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Greatest Modern Western Speeches: 4 Memorable Monologues

By    |   Monday, 27 Apr 2015 09:30 PM

America’s love for the Western film is more of a thing of the past, and top box office totals in recent decades prove that.

But that hardly diminishes the love many people have for the genre, and the modern Western speeches that make it memorable. The characters and unforgettable monologues live on forever, reminders of dusty frontier towns across the American West.

Here is a look at four memorable monologues that make up the greatest modern western speeches:

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Matt Howe in “High Noon”

In this 1952 classic, Oscar winner Gary Cooper (Best Actor) played Will Kane, the town marshal who wanted to retire on his wedding day but has to face off with outlaws coming to town who want him dead, Rotten Tomatoes summarized. An ex-marshal named Matt Howe (Lon Chaney, Jr.) said this to Kane, as highlighted by FIlmsite in its “Best Speeches and Monologues”.

“It's a great life. You risk your skin catchin' killers and the juries turn 'em loose so they can come back and shoot at ya again. If you're honest, you're poor your whole life, and in the end you wind up dyin' all alone on some dirty street. For what? For nothin'. For a tin star.” 

Davy Crockett in “The Alamo”

The famous John Wayne played Davy Crockett in this 1960 classic that took place during the Texas Revolution. As he spoke with Col. William Travis (played by Laurence Harvey) he glorified the idea of Texas becoming a republic, according to Filmsite:

“Republic. I like the sound of the word. It means people can live free, talk free, go or come, buy or sell, be drunk or sober, however they choose. Some words give you a feeling. 'Republic' is one of those words that makes me tight in the throat -- the same tightness a man gets when his baby takes his first step or his first baby shaves and makes his first sound like a man. Some words can give you a feeling that make your heart warm. 'Republic' is one of those words.” 

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Ed Tom Bell in “No Country For Old Men”

Tommy Lee Jones played Ed Tom Bell, a Texas sheriff, in this 2007 Coen brothers film. He shared his thoughts on the value life in the opening images of the film, as quoted by Filmsite:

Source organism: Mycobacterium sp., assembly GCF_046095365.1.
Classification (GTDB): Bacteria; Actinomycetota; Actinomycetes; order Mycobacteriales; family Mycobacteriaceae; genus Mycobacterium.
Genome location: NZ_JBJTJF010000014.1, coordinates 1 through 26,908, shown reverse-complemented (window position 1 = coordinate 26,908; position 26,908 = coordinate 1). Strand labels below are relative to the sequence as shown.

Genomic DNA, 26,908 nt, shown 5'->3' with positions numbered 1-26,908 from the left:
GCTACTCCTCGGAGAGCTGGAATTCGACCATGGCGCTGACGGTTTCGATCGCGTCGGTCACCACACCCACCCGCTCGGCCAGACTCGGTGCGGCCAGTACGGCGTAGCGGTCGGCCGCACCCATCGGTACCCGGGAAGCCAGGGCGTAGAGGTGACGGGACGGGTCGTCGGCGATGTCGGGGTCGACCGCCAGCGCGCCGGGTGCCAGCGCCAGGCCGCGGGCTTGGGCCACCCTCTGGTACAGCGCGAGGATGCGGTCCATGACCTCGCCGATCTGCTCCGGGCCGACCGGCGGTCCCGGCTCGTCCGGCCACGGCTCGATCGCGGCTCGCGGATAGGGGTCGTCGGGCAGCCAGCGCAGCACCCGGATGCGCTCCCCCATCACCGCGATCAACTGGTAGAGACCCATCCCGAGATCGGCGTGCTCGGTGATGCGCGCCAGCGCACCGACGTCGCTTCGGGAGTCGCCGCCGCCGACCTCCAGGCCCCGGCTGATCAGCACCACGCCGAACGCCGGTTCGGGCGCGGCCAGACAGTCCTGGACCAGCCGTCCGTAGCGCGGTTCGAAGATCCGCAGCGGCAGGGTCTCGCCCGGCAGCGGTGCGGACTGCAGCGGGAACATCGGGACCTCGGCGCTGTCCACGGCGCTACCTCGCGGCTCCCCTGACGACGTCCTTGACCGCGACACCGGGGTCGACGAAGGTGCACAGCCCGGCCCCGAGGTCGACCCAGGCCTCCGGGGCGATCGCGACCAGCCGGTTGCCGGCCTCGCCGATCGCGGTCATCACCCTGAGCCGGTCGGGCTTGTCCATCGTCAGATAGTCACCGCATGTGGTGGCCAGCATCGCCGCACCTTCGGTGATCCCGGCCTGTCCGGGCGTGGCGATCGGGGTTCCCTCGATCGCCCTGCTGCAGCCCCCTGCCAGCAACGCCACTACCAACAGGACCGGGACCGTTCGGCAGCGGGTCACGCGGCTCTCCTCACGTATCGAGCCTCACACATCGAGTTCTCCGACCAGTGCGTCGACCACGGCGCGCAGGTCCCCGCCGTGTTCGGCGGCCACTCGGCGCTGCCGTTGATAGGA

“The crime you see now, it's hard to even take its measure. It's not that I'm afraid of it. I always knew you had to be willin' to die to even do this job. But, I don't want to push my chips forward and go out and meet somethin' I don't understand. A man would have to put his soul at hazard. He'd have to say: 'O.K., I'll be part of this world.'”

Rooster Cogburn in “True Grit”

In this 1969 Western, John Wayne played Rooster Cogburn and shared about his former wife, according IMDb.

“Oh, well, I didn't have her long. My friends was a pack of river rats and she didn't crave their society so she up and left me and went back to her first husband who was clerkin' in a hardware store in Paducah. ‘Goodbye, Reuben,’ she says, ‘the love of decency does not abide in you!’ That's a divorced woman talkin' for you, about decency. Well, I told her. I said, ‘Goodbye, Nola, and I hope that nail-sellin' bastard makes you happy this time!’” 

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America's love for the Western film is more of a thing of the past, and top box office totals in recent decades prove that. But that hardly diminishes the love many people have for the genre, and the modern Western speeches that make it memorable.
modern, western, speeches, monologues, films, movies
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2015-30-27
Monday, 27 Apr 2015 09:30 PM
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